Legends have been spun about authors who write hundreds of pages that don’t end up in the actual book. That sounds like a nice ideal, but really, how much extra time do you have in your day? I’d like to suggest a more targeted approach, based on that page of general notes about Len. 

Let’s take getting thrown down the stairs as a child. You can, of course, write out that scene—a five-page flashback that makes your hair stand up. Yet what will help you know Len better comes from the framing circumstances of that incident. In the first place, why Len? The psychological literature shows that usually only one family member is chosen by an abuser. So why Len? Does he have siblings? What are their ages in respect to him? How does the father’s abuse of him affect their feelings for him? Why does his mother allow it to happen? 

You can see how many questions can be generated simply from that one incident. Now we’ll break it down further. Let’s say that you decided Len is the oldest in a family of three. In your experience, what is an oldest child like? Bossy or introspective? Does what you think about an oldest child align with how your protagonist acts? No? Maybe he acts more like the fourth child lost in a brood of six. What is your own personal experience of feeling passed over by your parents in favor of another child? 

Now, you see, Len is no longer an abstract notion. Feeling passed over by your parents hurts. You could write a page just describing what a pair of selfish jerks they are because they always gave Bobby the biggest Christmas present. Can you focus on one incident like that where you really wanted recognition that never came?

A page of general notes can be multiplied into 20 pages of detailed explorations. Are you wasting valuable time? Not to my way of thinking. Just consider this fact: you will wait months for a literary agent to pick you up and then more months for a publishing house to buy the book. If they turn it down for the hoariest of all rejection letter reasons—“I didn’t fall in love with the character”—you may wish you had spent more time exploring at the start.

Exercise: Focus on one note, such as that staircase incident. Don’t write about the action: the pain of the tailbone, the scraped wrist, the broken arm. You’re trying to go deeper into the psychological scar. What led up to that attack? What happened as a consequence? What turning point in Len’s life occurred that night? Isn’t that why you’re bothering to write about it in the first place?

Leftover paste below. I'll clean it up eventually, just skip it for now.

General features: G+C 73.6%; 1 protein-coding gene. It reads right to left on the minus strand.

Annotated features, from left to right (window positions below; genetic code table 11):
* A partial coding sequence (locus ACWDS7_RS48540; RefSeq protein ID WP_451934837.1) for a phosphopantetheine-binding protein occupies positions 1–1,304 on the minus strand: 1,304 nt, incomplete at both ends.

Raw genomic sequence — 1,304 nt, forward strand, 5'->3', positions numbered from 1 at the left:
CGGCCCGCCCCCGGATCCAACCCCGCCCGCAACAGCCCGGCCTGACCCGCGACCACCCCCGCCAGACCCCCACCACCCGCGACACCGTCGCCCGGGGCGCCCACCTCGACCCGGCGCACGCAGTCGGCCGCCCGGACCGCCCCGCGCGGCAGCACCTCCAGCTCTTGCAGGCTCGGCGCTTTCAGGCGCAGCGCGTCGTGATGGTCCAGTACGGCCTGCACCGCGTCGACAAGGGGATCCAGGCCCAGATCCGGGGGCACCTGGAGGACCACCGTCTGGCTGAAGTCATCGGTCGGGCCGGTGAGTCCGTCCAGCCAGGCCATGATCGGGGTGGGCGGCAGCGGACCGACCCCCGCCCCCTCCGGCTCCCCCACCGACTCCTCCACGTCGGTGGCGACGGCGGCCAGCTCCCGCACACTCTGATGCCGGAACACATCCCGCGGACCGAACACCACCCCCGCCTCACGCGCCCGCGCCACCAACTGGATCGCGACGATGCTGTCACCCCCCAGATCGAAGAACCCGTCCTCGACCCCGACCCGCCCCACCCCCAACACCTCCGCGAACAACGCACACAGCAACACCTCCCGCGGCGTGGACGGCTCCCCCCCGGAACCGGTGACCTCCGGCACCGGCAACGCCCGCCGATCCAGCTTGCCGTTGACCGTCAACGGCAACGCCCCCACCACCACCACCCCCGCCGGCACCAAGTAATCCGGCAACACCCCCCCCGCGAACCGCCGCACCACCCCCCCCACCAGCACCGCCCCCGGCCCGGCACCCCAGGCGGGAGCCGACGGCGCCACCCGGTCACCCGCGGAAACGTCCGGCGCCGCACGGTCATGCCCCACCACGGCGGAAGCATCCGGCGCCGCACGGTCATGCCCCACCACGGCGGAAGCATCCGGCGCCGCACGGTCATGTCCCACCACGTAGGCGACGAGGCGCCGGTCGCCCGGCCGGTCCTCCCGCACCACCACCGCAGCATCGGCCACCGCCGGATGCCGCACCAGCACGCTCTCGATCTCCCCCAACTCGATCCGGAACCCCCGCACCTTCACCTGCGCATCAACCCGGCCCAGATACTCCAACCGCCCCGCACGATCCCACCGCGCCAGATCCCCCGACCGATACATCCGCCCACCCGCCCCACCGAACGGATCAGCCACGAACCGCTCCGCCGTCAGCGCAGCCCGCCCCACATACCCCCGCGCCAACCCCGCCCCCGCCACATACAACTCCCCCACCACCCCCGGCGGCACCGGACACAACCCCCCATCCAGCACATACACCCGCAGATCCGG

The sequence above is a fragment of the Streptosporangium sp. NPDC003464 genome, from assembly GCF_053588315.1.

That First Blush

The genesis of a new story is one of the most refreshing interludes in a career of writing. A new idea comes to you. It concerns a topic that stirs your fancy. You know you could write about it with passion, because certain elements—on the broadest of thematic levels—speak to you. You start writing notes, and the idea seems even stronger once you’ve laid down a few basic parameters. At the end of a writing session, or several, you are beaming inside with happiness. This one, you know, is going to be great. 

Before you go too far, however, let’s consider a practical point. A great idea without a great central character isn’t going to take you too far toward the goal of being published. That’s because a publisher wants a unique product above all. If that sounds crass, welcome to the way trade publishing really works. A publisher is thinking in terms of the copy that fills the back cover. Inside a publishing house, the marketing department plays an important role in whether a book is accepted for publication.

Let’s return to the glorious freshness of the new idea. Ask yourself at a very early stage: what characteristics does my main character possess that are unique? That requires you think through their situation in life. Single? Married? With children and how many? What about the parents, perhaps with problems that still plague the main character during the course of the novel? Do you have any back stories about their upbringing that has an impact on how they act during the course of the novel? Try to see if you can write 10 pages on what this person is doing before the novel starts. Above all, what is distinctive about all this stuff? What sets your character apart from all of the hundreds of other main characters that you’ve loved reading about?

The reason to start thinking this way from the beginning is that the peculiarities of the protagonist can have a strong influence on how you shape the novel. For instance, I can’t imagine Into the Woods by Tana French without the haunting back story about the protagonist losing his two best friends as a child. You too can use the three or four prime ingredients that make your character special as a way to give your novel a flavor that no other novel has. 

Exercise: From form comes action. Once you have decided on several defining characteristics, think about the possible outcomes of such a trait. Then exaggerate those outcomes to the very outer edge of believability. If the character likes to  appease others, because her parents fought constantly when she was a child, think of the absolute worst situation in which his appeasement could place her. See if you can design that sequence so that she has to wallow in that position for as long as possible. 

“Find out what your hero or heroine wants, and when he or she wakes up in the morning, just follow him or her all day.”  —Ray Bradbury


Copyright © 2020 John Paine. All rights reserved.